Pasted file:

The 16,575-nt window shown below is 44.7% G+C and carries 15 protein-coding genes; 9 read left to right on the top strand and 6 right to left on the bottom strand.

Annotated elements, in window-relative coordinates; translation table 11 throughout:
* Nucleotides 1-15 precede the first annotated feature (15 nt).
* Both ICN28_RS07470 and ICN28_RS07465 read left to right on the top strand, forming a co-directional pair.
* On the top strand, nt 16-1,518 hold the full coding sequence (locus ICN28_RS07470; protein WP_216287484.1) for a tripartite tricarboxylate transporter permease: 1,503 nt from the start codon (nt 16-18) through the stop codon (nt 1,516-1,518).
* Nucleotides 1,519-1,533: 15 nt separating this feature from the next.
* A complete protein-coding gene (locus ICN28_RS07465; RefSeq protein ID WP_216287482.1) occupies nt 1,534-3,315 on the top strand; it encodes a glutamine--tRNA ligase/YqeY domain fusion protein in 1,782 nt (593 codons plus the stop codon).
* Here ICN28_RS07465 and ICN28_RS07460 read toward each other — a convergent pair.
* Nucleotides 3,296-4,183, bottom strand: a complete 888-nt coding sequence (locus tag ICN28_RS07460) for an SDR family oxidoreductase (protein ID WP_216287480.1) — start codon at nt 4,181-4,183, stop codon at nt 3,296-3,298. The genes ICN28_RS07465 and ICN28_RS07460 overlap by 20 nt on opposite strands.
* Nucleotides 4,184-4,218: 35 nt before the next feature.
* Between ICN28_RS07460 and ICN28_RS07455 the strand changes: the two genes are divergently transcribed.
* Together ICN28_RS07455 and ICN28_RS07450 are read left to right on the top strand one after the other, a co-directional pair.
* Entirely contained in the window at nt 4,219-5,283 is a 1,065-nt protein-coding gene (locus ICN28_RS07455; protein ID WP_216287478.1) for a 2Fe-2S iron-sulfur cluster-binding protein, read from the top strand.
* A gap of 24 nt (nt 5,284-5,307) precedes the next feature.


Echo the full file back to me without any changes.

The 16,575-nt window shown below is 44.7% G+C and carries 15 protein-coding genes; 9 read left to right on the top strand and 6 right to left on the bottom strand.

Annotated elements, in window-relative coordinates; translation table 11 throughout:
* Nucleotides 1-15 precede the first annotated feature (15 nt).
* Both ICN28_RS07470 and ICN28_RS07465 read left to right on the top strand, forming a co-directional pair.
* On the top strand, nt 16-1,518 hold the full coding sequence (locus ICN28_RS07470; protein WP_216287484.1) for a tripartite tricarboxylate transporter permease: 1,503 nt from the start codon (nt 16-18) through the stop codon (nt 1,516-1,518).
* Nucleotides 1,519-1,533: 15 nt separating this feature from the next.
* A complete protein-coding gene (locus ICN28_RS07465; RefSeq protein ID WP_216287482.1) occupies nt 1,534-3,315 on the top strand; it encodes a glutamine--tRNA ligase/YqeY domain fusion protein in 1,782 nt (593 codons plus the stop codon).
* Here ICN28_RS07465 and ICN28_RS07460 read toward each other — a convergent pair.
* Nucleotides 3,296-4,183, bottom strand: a complete 888-nt coding sequence (locus tag ICN28_RS07460) for an SDR family oxidoreductase (protein ID WP_216287480.1) — start codon at nt 4,181-4,183, stop codon at nt 3,296-3,298. The genes ICN28_RS07465 and ICN28_RS07460 overlap by 20 nt on opposite strands.
* Nucleotides 4,184-4,218: 35 nt before the next feature.
* Between ICN28_RS07460 and ICN28_RS07455 the strand changes: the two genes are divergently transcribed.
* Together ICN28_RS07455 and ICN28_RS07450 are read left to right on the top strand one after the other, a co-directional pair.
* Entirely contained in the window at nt 4,219-5,283 is a 1,065-nt protein-coding gene (locus ICN28_RS07455; protein ID WP_216287478.1) for a 2Fe-2S iron-sulfur cluster-binding protein, read from the top strand.
* A gap of 24 nt (nt 5,284-5,307) precedes the next feature.